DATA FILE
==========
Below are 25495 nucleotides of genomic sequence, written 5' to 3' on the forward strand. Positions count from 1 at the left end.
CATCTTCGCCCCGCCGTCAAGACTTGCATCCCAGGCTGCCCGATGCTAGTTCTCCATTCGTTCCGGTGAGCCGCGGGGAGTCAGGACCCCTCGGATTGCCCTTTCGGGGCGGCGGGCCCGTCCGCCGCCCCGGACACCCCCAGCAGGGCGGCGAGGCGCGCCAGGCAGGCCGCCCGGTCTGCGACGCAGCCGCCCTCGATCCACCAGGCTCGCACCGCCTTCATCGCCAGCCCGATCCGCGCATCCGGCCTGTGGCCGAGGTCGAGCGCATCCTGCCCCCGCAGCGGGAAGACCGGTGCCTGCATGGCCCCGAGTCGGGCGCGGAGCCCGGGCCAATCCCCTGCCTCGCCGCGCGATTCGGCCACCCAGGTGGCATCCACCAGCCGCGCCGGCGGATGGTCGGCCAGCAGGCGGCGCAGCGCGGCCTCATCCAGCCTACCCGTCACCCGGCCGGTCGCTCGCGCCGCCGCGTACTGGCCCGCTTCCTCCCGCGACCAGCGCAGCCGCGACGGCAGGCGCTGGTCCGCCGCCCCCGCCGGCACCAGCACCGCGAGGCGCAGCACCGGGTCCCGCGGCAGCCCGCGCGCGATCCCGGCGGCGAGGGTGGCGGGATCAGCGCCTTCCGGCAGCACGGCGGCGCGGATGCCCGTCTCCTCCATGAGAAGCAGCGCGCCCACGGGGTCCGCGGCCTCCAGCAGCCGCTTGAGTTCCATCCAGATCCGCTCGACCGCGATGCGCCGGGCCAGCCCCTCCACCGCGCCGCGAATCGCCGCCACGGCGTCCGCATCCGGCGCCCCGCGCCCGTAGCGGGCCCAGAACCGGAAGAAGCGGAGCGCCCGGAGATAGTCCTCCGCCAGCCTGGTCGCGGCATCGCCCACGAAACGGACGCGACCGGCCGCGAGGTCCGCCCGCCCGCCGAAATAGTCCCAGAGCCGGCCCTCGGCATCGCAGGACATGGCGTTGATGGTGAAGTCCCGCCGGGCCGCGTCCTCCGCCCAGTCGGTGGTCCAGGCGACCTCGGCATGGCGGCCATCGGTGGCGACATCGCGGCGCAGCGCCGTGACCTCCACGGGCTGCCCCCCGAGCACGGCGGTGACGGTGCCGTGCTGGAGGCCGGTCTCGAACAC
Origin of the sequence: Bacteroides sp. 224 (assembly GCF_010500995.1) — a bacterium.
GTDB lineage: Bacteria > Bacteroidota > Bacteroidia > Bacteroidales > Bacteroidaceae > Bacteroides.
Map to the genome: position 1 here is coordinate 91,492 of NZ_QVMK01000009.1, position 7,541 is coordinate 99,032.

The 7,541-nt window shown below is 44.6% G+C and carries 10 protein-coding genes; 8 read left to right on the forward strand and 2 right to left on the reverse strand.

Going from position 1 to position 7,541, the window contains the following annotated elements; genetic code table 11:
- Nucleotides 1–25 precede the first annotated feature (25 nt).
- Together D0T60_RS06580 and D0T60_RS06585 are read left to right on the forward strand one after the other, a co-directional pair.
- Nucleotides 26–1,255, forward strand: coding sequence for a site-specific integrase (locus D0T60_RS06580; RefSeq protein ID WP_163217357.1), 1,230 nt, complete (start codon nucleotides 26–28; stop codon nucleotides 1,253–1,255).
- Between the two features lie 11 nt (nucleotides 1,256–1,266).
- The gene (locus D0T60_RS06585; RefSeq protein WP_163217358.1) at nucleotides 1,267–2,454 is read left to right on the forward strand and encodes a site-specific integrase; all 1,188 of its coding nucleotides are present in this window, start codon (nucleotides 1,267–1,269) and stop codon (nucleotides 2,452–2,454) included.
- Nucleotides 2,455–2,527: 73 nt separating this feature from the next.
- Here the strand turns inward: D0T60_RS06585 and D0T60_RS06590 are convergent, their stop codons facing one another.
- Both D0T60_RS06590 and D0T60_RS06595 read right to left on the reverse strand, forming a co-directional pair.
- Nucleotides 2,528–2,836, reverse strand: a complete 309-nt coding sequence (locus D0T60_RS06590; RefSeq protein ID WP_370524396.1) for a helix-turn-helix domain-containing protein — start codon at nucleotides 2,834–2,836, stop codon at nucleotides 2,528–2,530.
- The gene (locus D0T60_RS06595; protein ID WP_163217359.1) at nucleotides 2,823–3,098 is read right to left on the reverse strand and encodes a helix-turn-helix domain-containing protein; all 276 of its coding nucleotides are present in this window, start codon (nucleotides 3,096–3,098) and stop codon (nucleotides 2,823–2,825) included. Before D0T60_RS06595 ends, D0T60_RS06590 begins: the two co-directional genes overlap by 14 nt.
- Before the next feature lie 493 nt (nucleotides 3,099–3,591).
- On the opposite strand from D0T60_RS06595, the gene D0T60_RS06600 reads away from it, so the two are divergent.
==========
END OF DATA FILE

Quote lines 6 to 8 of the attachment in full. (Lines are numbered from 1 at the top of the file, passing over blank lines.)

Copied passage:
The 7,541-nt window shown below is 44.6% G+C and carries 10 protein-coding genes; 8 read left to right on the forward strand and 2 right to left on the reverse strand.

Going from position 1 to position 7,541, the window contains the following annotated elements; genetic code table 11:
- Nucleotides 1–25 precede the first annotated feature (25 nt).